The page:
Co-Hosted with Cancerandwork.ca.
The proportion of people of working age who are diagnosed with cancer is expected to rise in coming years. At the same time, in many western countries, the proportion of people in the workforce who are self-employed is growing. For example, the Europe 2020 strategy encourages European Union member states to promote self-employment as a driver of economic growth.
The past decade has seen an explosion in knowledge about the adverse effects of cancer on people's working lives. Despite the growing importance of the self-employed as a group, there has been a lack of research investigating the impact of cancer on self-employed people.
The session will present findings from recently published research which bought together several datasets from different European countries to examine work-related outcomes in self-employed cancer survivors. It will discuss: differences between self-employed and salaried cancer survivors; variations across countries; and factors which influence work-related outcomes in self-employed survivors. It will also: review the state of the evidence internationally; highlight evidence gaps and where further research is needed; and discuss challenges in conducting research on this largely neglected population.
You will learn:
- How cancer affects the working life of those who are self-employed
- How patterns of work participation, and health outcomes, after cancer differ between salaried workers and the self-employed
- What factors influence work participation following a cancer diagnosis
- That self-employed cancer survivors may experience poorer work-related outcomes or health outcomes than salaried survivors
- How national social welfare provisions may drive work engagement following a cancer diagnosis, especially in people who are self-employed
- That self-employed people consider the needs of their business as well as their health needs after a cancer diagnosis
- The areas where further research is needed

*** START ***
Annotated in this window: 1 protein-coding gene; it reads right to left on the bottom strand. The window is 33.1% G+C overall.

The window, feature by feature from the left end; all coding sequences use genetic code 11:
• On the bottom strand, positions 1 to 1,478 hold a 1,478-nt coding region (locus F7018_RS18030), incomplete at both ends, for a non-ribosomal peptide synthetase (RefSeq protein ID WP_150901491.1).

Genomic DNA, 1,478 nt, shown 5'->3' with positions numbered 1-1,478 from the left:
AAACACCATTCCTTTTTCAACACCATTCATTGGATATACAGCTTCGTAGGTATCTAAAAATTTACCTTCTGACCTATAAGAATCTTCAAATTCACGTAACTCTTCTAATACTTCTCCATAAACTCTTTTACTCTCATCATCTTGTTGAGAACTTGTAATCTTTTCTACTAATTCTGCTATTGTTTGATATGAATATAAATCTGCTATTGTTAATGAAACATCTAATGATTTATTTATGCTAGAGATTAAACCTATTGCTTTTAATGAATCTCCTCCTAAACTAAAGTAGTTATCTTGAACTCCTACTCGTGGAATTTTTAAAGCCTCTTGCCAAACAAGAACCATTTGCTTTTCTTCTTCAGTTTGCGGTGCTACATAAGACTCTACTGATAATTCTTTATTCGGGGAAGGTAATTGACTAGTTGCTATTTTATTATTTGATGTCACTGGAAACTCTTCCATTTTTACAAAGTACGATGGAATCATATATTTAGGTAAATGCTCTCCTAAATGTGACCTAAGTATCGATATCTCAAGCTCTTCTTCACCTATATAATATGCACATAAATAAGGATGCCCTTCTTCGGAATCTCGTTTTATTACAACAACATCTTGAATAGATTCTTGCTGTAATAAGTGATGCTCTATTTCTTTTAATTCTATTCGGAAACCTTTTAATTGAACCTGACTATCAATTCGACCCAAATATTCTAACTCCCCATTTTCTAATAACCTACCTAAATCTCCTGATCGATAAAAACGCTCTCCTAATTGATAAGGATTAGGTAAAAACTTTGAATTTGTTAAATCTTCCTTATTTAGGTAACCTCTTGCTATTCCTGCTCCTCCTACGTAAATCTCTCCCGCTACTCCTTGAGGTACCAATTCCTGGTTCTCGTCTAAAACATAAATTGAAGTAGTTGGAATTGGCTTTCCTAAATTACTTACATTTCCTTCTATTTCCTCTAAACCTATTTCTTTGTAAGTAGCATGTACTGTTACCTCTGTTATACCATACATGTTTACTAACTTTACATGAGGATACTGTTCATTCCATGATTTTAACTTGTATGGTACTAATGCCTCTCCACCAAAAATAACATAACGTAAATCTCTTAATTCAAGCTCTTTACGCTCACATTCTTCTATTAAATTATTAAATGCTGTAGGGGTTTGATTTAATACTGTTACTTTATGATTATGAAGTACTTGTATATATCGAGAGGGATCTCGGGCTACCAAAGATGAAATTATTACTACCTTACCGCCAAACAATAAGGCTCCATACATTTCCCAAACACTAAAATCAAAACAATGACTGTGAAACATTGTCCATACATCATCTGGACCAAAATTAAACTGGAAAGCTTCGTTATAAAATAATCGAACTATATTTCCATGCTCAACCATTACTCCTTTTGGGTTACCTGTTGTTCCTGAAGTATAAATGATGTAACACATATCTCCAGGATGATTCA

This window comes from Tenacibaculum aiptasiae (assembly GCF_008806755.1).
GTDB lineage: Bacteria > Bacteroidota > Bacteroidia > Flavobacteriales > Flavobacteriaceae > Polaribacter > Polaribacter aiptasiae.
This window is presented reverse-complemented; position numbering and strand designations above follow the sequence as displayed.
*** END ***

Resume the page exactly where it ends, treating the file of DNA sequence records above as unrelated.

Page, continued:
- What issues need to be considered in developing interventions/strategies to support work engagement after cancer in people who are self-employed
Linda Sharp, PhD
Professor of Cancer Epidemiology, Institute of Health & Society at Newcastle University, UK
Linda Sharp is a Professor of Cancer Epidemiology at Newcastle University in the UK. She has been conducting research in cancer survivorship for more than 12 years. Workforce participation after a cancer diagnosis is one of her major interests. She has led a range of qualitative, epidemiological and economic studies which have examined different aspects of this issue and has published widely on this topic. She is a leading member of the EU Cancer and Work Network (CANWON).
Maureen Parkinson, M.Ed. C.C.R.C
Provincial Vocational Rehablitation Counsellor, BC Cancer and Co-Director of Cancer and Work
Ms. Maureen Parkinson is the province-wide vocational rehabilitation counsellor at the BC Cancer. She has also been vocational rehabilitation counsellor at a public rehabilitation hospital and vocational rehabilitation consultant to insurance companies and the court system. She has instructed and facilitated Service-Canada-funded programs on job searching and career exploration. Ms. Parkinson has a Masters in Counselling Psychology, is a Canadian Certified Rehabilitation Counsellor, and completed the Certified Return to Work Coordinator Program through the National Institute for Disability Management and Research. She has developed return-to-work and job-search seminars for cancer patients and created the guidebook “Cancer and Returning to Work: A Practical Guide for Cancer Patients” as well as on-line articles about returning to work and school. She also co-authored a paper commissioned by the Canadian Association of Psychosocial Oncology, “Cancer and Work: A Canadian Perspective”
Lucie Kocum, PhD
Core Team Member of the Cancer and Work Research Group and Associate Professor in Industrial/Organizational Psychology, Saint Mary’s University
Dr. Lucie Kocum is a core team member of the Cancer and Work research group. She is also an Associate Professor in Industrial/Organizational Psychology at Saint Mary's University, and a member of the CN Centre for Occupational Health. At Saint Mary's University, she teaches graduate-level knowledge translation, research methods and statistics and supervises Honours, Masters, and Doctoral trainees in occupational health psychology, applied health services research, knowledge translation, and industrial psychology (namely personnel measurement). Her mixed-methods quantitative and qualitative research programs in return to work interventions, psychosocial oncology, and occupational health psychology are funded through grants from the Canadian Institutes of Health Research, the Social Sciences and Humanities Research Council, and the Nova Scotia Health Research Foundation as well as the Nova Scotia Department of Communities, Culture, and Heritage.